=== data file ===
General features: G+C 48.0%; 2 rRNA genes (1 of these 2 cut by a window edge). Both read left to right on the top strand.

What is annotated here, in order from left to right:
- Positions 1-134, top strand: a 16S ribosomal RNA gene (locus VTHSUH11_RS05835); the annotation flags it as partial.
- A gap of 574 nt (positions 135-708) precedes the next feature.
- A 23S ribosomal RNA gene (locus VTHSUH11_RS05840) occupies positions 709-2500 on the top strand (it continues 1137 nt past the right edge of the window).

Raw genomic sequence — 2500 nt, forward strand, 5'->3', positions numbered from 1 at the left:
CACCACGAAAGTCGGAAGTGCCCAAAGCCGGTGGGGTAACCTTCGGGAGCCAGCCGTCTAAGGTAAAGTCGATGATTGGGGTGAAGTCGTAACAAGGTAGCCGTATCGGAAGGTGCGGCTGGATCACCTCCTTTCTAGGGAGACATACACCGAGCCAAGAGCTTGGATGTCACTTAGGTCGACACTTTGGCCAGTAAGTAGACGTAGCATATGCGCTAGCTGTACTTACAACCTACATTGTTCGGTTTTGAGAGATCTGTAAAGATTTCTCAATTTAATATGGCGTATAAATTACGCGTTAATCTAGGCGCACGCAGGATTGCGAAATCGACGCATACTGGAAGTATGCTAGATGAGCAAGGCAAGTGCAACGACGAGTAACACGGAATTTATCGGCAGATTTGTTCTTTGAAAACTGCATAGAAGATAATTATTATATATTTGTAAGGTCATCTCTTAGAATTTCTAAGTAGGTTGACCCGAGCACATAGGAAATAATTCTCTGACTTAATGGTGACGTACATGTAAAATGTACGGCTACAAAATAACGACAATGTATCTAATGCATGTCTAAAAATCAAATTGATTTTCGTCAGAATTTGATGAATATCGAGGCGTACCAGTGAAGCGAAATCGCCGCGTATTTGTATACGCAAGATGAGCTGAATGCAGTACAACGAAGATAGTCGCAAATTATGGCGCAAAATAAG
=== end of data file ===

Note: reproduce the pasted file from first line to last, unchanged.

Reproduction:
General features: G+C 48.0%; 2 rRNA genes (1 of these 2 cut by a window edge). Both read left to right on the top strand.

What is annotated here, in order from left to right:
- Positions 1-134, top strand: a 16S ribosomal RNA gene (locus VTHSUH11_RS05835); the annotation flags it as partial.
- A gap of 574 nt (positions 135-708) precedes the next feature.
- A 23S ribosomal RNA gene (locus VTHSUH11_RS05840) occupies positions 709-2500 on the top strand (it continues 1137 nt past the right edge of the window).

Raw genomic sequence — 2500 nt, forward strand, 5'->3', positions numbered from 1 at the left:
CACCACGAAAGTCGGAAGTGCCCAAAGCCGGTGGGGTAACCTTCGGGAGCCAGCCGTCTAAGGTAAAGTCGATGATTGGGGTGAAGTCGTAACAAGGTAGCCGTATCGGAAGGTGCGGCTGGATCACCTCCTTTCTAGGGAGACATACACCGAGCCAAGAGCTTGGATGTCACTTAGGTCGACACTTTGGCCAGTAAGTAGACGTAGCATATGCGCTAGCTGTACTTACAACCTACATTGTTCGGTTTTGAGAGATCTGTAAAGATTTCTCAATTTAATATGGCGTATAAATTACGCGTTAATCTAGGCGCACGCAGGATTGCGAAATCGACGCATACTGGAAGTATGCTAGATGAGCAAGGCAAGTGCAACGACGAGTAACACGGAATTTATCGGCAGATTTGTTCTTTGAAAACTGCATAGAAGATAATTATTATATATTTGTAAGGTCATCTCTTAGAATTTCTAAGTAGGTTGACCCGAGCACATAGGAAATAATTCTCTGACTTAATGGTGACGTACATGTAAAATGTACGGCTACAAAATAACGACAATGTATCTAATGCATGTCTAAAAATCAAATTGATTTTCGTCAGAATTTGATGAATATCGAGGCGTACCAGTGAAGCGAAATCGCCGCGTATTTGTATACGCAAGATGAGCTGAATGCAGTACAACGAAGATAGTCGCAAATTATGGCGCAAAATAAG